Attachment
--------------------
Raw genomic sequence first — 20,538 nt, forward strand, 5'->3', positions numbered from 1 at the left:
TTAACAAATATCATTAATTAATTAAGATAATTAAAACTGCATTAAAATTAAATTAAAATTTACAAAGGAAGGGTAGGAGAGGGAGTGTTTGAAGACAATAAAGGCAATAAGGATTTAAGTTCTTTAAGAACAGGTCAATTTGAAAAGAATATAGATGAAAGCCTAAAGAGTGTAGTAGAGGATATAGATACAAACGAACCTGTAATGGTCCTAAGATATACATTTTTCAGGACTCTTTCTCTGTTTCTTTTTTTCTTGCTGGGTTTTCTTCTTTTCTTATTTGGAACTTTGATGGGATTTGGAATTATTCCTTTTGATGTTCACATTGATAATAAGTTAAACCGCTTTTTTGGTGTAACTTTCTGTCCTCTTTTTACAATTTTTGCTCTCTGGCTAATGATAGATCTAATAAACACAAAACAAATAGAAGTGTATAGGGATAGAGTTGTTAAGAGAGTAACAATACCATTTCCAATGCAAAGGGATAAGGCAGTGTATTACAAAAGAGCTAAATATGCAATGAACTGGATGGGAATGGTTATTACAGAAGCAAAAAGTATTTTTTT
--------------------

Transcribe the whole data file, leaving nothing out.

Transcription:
Raw genomic sequence first — 20,538 nt, forward strand, 5'->3', positions numbered from 1 at the left:
TTAACAAATATCATTAATTAATTAAGATAATTAAAACTGCATTAAAATTAAATTAAAATTTACAAAGGAAGGGTAGGAGAGGGAGTGTTTGAAGACAATAAAGGCAATAAGGATTTAAGTTCTTTAAGAACAGGTCAATTTGAAAAGAATATAGATGAAAGCCTAAAGAGTGTAGTAGAGGATATAGATACAAACGAACCTGTAATGGTCCTAAGATATACATTTTTCAGGACTCTTTCTCTGTTTCTTTTTTTCTTGCTGGGTTTTCTTCTTTTCTTATTTGGAACTTTGATGGGATTTGGAATTATTCCTTTTGATGTTCACATTGATAATAAGTTAAACCGCTTTTTTGGTGTAACTTTCTGTCCTCTTTTTACAATTTTTGCTCTCTGGCTAATGATAGATCTAATAAACACAAAACAAATAGAAGTGTATAGGGATAGAGTTGTTAAGAGAGTAACAATACCATTTCCAATGCAAAGGGATAAGGCAGTGTATTACAAAAGAGCTAAATATGCAATGAACTGGATGGGAATGGTTATTACAGAAGCAAAAAGTATTTTTTT